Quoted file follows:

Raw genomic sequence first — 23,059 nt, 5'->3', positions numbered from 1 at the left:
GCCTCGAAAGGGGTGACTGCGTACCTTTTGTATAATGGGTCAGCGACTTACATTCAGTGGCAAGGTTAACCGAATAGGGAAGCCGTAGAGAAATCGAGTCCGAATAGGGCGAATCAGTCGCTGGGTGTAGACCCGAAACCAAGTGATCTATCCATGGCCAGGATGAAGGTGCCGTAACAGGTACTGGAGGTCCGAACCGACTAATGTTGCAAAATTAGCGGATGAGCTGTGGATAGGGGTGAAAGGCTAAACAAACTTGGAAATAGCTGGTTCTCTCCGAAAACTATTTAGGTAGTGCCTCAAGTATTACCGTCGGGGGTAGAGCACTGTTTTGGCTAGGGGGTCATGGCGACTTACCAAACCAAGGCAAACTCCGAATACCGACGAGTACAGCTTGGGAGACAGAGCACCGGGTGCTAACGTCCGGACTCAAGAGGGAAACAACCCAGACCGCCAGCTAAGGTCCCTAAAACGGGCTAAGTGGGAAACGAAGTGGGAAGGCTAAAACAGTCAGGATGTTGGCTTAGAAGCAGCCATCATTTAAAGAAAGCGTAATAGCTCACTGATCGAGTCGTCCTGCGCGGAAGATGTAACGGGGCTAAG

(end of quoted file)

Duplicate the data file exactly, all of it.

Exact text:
Raw genomic sequence first — 23,059 nt, 5'->3', positions numbered from 1 at the left:
GCCTCGAAAGGGGTGACTGCGTACCTTTTGTATAATGGGTCAGCGACTTACATTCAGTGGCAAGGTTAACCGAATAGGGAAGCCGTAGAGAAATCGAGTCCGAATAGGGCGAATCAGTCGCTGGGTGTAGACCCGAAACCAAGTGATCTATCCATGGCCAGGATGAAGGTGCCGTAACAGGTACTGGAGGTCCGAACCGACTAATGTTGCAAAATTAGCGGATGAGCTGTGGATAGGGGTGAAAGGCTAAACAAACTTGGAAATAGCTGGTTCTCTCCGAAAACTATTTAGGTAGTGCCTCAAGTATTACCGTCGGGGGTAGAGCACTGTTTTGGCTAGGGGGTCATGGCGACTTACCAAACCAAGGCAAACTCCGAATACCGACGAGTACAGCTTGGGAGACAGAGCACCGGGTGCTAACGTCCGGACTCAAGAGGGAAACAACCCAGACCGCCAGCTAAGGTCCCTAAAACGGGCTAAGTGGGAAACGAAGTGGGAAGGCTAAAACAGTCAGGATGTTGGCTTAGAAGCAGCCATCATTTAAAGAAAGCGTAATAGCTCACTGATCGAGTCGTCCTGCGCGGAAGATGTAACGGGGCTAAG